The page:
Duration: ~ 6 Months

Student Sketch:

  • Interested in 2D maps, statistics
  • Semi-familiar with R (or C++), linear regression

References / Start:

  • QTL mapping

Smarter software (re) generation and database migration tools

Supervisor: Joeri van der Velde, Joris Lops, Morris Swertz


MOLGENIS makes use of datamodels in XML format. Any change made to these datamodel files requires the entire codebase of the application to be regenerated. This can be make smarter, by finding the differences between the old and the new model, and only regenerating the code that will be changed.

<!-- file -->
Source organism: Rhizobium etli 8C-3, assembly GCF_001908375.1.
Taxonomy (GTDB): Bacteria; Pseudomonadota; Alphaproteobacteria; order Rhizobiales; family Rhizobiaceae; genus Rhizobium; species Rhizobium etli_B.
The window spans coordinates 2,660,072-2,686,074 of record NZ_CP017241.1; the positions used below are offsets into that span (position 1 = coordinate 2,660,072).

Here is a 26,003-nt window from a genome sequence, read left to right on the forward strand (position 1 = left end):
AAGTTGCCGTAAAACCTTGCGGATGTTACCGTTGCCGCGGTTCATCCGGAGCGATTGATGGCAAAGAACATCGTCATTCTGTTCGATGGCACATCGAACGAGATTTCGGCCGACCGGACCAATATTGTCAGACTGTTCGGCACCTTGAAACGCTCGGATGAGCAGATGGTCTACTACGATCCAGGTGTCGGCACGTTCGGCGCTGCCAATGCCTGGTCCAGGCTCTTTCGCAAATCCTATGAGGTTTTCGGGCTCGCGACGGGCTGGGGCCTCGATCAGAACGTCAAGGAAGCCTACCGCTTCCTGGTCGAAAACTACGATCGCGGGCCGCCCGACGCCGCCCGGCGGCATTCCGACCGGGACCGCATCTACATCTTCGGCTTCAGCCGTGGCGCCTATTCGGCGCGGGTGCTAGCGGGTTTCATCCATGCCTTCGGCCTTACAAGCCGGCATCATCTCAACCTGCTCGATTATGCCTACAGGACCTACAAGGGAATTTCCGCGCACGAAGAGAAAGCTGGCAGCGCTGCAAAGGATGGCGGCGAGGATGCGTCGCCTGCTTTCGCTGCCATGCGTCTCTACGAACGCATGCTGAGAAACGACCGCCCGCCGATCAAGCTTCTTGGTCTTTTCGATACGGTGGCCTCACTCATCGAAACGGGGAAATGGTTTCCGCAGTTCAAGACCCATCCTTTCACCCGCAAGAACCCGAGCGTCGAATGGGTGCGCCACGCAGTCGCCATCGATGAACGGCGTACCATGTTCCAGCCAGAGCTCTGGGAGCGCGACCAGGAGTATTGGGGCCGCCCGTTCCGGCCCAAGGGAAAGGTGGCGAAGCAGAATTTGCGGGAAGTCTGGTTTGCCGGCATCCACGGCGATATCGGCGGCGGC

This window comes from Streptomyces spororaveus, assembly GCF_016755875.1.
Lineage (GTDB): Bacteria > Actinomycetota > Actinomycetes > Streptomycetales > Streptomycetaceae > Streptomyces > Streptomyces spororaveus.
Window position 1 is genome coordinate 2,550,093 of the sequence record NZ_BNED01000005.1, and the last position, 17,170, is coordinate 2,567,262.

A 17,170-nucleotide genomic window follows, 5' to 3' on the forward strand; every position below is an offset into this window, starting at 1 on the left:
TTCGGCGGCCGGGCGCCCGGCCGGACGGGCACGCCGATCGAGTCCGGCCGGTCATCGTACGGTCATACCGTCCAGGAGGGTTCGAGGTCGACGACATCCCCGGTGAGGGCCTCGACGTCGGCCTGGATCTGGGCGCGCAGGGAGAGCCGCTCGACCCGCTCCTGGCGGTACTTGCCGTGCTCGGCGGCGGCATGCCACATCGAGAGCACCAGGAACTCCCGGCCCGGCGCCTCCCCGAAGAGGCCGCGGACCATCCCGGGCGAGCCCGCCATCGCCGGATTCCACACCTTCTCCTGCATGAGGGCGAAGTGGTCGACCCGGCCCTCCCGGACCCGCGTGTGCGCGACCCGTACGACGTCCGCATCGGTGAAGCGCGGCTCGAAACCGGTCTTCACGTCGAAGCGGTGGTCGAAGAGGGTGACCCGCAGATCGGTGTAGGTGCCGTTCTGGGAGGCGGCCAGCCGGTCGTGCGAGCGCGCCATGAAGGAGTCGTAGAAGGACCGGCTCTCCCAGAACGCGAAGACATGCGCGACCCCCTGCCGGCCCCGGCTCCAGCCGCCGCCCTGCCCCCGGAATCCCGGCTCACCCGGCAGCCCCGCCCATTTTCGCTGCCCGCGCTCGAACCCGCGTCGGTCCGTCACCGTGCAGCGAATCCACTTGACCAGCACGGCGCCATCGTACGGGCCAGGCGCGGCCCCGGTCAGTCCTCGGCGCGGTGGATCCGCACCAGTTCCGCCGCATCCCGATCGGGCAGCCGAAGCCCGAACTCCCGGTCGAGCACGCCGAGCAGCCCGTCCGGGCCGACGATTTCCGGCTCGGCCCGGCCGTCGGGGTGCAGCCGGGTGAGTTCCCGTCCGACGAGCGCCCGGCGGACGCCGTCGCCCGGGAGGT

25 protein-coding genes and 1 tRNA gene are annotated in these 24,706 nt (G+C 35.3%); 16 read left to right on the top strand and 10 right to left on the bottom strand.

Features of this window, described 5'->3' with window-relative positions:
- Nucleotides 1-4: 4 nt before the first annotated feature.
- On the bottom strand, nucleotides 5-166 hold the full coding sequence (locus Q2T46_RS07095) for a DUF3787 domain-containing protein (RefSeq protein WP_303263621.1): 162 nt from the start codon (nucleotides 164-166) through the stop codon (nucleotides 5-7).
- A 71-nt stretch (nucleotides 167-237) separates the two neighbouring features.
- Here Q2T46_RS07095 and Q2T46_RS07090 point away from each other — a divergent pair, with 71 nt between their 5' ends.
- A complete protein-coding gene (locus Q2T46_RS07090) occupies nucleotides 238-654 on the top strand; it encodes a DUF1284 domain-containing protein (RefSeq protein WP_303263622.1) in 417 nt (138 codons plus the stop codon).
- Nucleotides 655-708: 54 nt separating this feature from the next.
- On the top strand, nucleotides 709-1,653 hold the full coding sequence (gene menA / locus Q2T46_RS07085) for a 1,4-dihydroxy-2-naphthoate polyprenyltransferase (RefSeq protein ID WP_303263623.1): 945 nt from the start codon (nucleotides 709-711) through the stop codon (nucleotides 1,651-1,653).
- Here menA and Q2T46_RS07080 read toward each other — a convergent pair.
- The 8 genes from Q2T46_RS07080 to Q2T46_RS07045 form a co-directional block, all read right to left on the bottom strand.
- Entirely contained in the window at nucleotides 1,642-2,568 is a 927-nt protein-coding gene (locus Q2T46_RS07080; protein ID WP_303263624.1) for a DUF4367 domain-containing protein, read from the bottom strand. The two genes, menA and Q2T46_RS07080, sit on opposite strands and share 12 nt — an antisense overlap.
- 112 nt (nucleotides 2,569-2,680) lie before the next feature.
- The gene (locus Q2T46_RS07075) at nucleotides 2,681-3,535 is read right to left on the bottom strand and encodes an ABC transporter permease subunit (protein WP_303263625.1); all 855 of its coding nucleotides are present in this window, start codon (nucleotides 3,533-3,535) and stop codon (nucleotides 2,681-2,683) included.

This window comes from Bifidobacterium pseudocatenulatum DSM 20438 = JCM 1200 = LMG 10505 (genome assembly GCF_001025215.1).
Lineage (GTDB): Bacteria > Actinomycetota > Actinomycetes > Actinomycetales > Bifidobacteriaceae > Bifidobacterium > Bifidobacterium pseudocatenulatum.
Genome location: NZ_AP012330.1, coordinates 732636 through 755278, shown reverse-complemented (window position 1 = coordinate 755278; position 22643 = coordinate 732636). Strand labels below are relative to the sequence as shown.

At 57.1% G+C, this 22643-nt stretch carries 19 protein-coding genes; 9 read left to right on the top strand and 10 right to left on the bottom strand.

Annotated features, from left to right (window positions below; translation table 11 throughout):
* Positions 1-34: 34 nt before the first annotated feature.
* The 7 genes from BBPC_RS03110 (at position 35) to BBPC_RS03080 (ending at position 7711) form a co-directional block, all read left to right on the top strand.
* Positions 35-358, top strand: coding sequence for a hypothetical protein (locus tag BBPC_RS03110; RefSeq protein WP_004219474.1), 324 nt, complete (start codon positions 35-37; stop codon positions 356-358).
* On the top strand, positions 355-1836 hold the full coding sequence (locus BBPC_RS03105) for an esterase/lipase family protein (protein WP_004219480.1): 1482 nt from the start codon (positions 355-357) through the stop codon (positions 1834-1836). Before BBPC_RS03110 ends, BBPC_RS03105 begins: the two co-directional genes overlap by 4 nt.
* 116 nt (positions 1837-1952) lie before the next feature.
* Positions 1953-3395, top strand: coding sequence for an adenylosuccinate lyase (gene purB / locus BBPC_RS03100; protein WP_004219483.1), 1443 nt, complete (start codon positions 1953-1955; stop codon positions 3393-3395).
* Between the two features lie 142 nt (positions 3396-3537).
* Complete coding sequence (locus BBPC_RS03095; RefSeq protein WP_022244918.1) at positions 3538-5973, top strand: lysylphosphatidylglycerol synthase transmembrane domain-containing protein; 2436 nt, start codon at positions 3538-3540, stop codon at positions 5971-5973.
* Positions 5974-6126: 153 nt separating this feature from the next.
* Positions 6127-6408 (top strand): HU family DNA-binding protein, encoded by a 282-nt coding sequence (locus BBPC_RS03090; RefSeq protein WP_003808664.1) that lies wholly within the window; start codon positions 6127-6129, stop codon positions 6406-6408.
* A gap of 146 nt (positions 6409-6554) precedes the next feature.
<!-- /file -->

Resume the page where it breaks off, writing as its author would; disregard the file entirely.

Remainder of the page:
Additionally, changes in a MOLGENIS datamodel requires a new instance of a database. (typically MySQL) It would be great to have a tool that enables the transition of SQL structure so data can be maintained. This tool would be smart enough to inform users of changed which involve remapping or adding values etc to make the migration work. (...TODO)

Duration: ~ 3-6 Months

Graphical MOLGENIS modelling

Supervisor: Joeri van der Velde, Danny Arends, Morris Swertz


The database structures are modelled in MOLGENIS XML by using text (XML) editors. This can instead be done graphically, making it much easier to maintain overview of larger models. Additionally, it would enable to model applications at runtime, press test and save to configure your application. (...TODO)

Duration: ~ 3 Months

Last modified 10 years ago Last modified on 2011-02-01T13:04:53+01:00